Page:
You’re an entrepreneur still trading time for dollars — how do you get out of that?
You launch a new WordPress website for a client and everyone is excited to go live — but wait, they wanted you to upload their 1,000 pages of content.
It wasn’t your responsibility.
Months later you realize you’ve been teaching them the same steps over and over — when will it end?
Cliff Seal joins us to talk about automating your way out of these tasks. We’ll look at it from the actual practice of training someone all the way to bending WordPress to do the job for you.
But that’s not all.
Cliff is a super smart guy and we’re going uncover his entrepreneurial drive and what new projects he’s launching.
Interview with Cliff Seal
Listen to the audio version
So much stuff, so little time
You know exactly what I’m talking about.
You’re going to amazed at how much Cliff can handle at once and hopefully you learn a thing or two along the way. How does a guy build themes, amazing WordPress SaaS products, freelance and work a full-time job?
Guess what, he also refuses to work nights.
He also wrote this epic summary for my show, so I’m just going to repurpose it for the blog. Hope Cliff doesn’t mind 🙂
Who is Cliff Seal?
1. I left the position I automated myself out of about a year and a half ago. I basically worked on the idea behind the scenes for 6 months or so, knowing I could either move on to work elsewhere or shift my duties (as I did design, some marketing, and some video animation as well). I literally attached a proposal to dissolve my position to my two-week notice, breaking down how to move forward without losing productivity and calculating the amount of money they’d save.
2. I work at Pardot which is a part of Salesforce. I’m a Senior User Experience Architect, but I’ve also led (and built) a total redesign and rebuild for us (with one sort-of mini-redesign recently)—all our external sites are built on WordPress, so I get to dabble and do fun things every day. I’ve released a couple of plugins that came from small projects at Pardot, and I’ve also built some other really cool plugins that aren’t quite ready for public release. On top of that, we have an official Pardot plugin which I picked up development on when I arrived, and I get to maintain it and build new features into it.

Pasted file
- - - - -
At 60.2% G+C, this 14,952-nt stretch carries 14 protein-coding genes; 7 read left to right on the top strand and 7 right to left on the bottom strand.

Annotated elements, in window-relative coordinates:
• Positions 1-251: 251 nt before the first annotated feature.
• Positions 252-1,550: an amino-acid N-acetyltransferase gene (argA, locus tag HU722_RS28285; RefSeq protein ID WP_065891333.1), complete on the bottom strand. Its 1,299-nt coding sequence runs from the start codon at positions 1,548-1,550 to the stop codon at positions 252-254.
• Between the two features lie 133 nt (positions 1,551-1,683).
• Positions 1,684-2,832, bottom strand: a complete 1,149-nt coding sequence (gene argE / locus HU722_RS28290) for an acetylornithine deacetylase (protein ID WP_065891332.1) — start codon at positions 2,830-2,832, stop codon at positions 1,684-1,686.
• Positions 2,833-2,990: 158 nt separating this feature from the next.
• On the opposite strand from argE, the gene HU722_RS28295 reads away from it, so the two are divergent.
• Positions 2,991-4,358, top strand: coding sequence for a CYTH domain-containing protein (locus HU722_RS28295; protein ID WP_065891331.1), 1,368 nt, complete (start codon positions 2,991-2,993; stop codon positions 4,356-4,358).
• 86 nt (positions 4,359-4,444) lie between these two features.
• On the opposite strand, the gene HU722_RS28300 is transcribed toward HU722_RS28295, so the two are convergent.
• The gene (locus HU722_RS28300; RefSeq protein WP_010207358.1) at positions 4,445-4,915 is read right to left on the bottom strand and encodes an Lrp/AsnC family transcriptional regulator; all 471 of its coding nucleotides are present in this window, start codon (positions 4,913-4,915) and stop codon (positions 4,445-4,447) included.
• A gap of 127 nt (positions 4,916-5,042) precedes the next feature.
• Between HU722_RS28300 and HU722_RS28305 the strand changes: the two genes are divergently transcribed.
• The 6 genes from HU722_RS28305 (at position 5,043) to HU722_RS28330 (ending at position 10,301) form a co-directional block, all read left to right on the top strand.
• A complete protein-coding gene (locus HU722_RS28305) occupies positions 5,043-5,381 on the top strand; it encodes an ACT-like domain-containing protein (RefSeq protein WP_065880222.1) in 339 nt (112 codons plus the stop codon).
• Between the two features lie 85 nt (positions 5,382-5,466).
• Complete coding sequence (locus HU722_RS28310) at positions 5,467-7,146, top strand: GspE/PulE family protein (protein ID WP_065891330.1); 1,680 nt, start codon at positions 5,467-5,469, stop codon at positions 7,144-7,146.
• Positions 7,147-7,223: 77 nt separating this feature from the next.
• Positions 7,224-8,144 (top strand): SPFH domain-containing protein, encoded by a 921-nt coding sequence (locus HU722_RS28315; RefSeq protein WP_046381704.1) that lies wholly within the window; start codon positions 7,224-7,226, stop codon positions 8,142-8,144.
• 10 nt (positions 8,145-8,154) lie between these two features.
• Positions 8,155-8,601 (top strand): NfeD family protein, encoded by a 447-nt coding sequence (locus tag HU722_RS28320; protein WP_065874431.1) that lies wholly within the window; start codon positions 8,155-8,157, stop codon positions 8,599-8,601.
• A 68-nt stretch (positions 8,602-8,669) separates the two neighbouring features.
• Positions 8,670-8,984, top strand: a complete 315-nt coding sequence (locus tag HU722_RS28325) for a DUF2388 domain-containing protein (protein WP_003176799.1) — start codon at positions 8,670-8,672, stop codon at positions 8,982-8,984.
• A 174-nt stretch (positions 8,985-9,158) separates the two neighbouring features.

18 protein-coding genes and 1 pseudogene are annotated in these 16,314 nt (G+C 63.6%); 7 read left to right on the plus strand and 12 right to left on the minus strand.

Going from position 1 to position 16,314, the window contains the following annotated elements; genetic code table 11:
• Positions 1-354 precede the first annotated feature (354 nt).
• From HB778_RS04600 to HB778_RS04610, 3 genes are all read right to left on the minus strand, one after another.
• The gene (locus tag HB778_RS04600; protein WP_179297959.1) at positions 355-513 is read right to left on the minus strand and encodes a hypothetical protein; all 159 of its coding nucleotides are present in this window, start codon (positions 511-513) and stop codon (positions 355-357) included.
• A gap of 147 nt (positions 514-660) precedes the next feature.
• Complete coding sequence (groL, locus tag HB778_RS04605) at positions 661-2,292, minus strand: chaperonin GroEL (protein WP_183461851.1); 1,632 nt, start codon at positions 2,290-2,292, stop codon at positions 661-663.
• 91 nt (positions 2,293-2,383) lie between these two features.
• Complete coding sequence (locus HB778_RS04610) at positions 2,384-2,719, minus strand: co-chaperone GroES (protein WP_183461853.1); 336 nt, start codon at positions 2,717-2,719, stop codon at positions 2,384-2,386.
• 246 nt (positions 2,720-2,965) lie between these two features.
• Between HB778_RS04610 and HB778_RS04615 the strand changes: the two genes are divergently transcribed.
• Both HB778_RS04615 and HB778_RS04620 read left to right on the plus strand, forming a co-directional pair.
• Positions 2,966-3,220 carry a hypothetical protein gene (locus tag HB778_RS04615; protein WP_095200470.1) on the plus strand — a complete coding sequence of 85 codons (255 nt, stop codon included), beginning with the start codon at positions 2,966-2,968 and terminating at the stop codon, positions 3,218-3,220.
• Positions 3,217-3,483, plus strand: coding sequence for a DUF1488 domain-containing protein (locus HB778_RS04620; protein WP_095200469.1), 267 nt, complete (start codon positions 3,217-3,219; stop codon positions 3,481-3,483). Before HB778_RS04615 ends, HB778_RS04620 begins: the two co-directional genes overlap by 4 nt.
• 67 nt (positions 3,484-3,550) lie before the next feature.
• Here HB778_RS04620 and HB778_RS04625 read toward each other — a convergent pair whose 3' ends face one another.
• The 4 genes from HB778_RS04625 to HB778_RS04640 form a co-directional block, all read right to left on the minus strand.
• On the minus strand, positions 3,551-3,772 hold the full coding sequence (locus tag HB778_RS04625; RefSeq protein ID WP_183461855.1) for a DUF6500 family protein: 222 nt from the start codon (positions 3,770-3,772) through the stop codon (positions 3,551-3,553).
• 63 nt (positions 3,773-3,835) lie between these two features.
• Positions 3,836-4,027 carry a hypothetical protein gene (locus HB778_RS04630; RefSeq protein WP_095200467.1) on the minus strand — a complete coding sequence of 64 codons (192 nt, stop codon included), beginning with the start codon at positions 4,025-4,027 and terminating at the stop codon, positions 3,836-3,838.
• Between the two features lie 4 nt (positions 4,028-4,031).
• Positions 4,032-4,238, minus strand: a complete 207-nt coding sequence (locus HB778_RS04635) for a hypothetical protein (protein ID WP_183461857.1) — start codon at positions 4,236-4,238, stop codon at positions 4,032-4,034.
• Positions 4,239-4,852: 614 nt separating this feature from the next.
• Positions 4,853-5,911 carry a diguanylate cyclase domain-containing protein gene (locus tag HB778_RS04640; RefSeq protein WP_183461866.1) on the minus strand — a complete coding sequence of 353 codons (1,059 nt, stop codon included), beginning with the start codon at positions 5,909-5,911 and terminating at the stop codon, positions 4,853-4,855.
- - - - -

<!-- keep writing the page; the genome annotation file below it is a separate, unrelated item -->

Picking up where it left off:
3. I’ve been doing WordPress development for about 5 years now, and continue to do contract work. I’ve been working completely off referrals for all those years, and I’ve never had a lull in business or had to lower my rates or work on projects I don’t want to.
4. I’m the Product Lead at MusicGrid.me, a project that my friend Kyle and I co-founded back in 2010. It’s a miracle of modern WordPress. 🙂 I built in on WP simply to see how far I could stretch the capabilities of the platform, and it’s amazed me every step of the way. On top of it being a cool community of music lovers, we also use the platform to provide paid advertising services in the form of embeddable widgets that record stores put on their website.
5. I’m probably going to be releasing a sweet, free theme between now and our interview. It’s not a secret, but I’m not ready to push ‘go’ just yet, so I’ll spare you the details. As well, I’ve been doing market research on a WordPress-based ‘product’ for the entire year, and have begun the pilot program with interested clients. It’s a product designed specifically for clients with sub-$5k budgets who need to use the power of WordPress, but may not be able to afford extensive custom research and design. As well, it’s built to allow them to grow in WordPress later on without having to start over (as you might if it were built wrong, or you used WordPress.com or SquareSpace).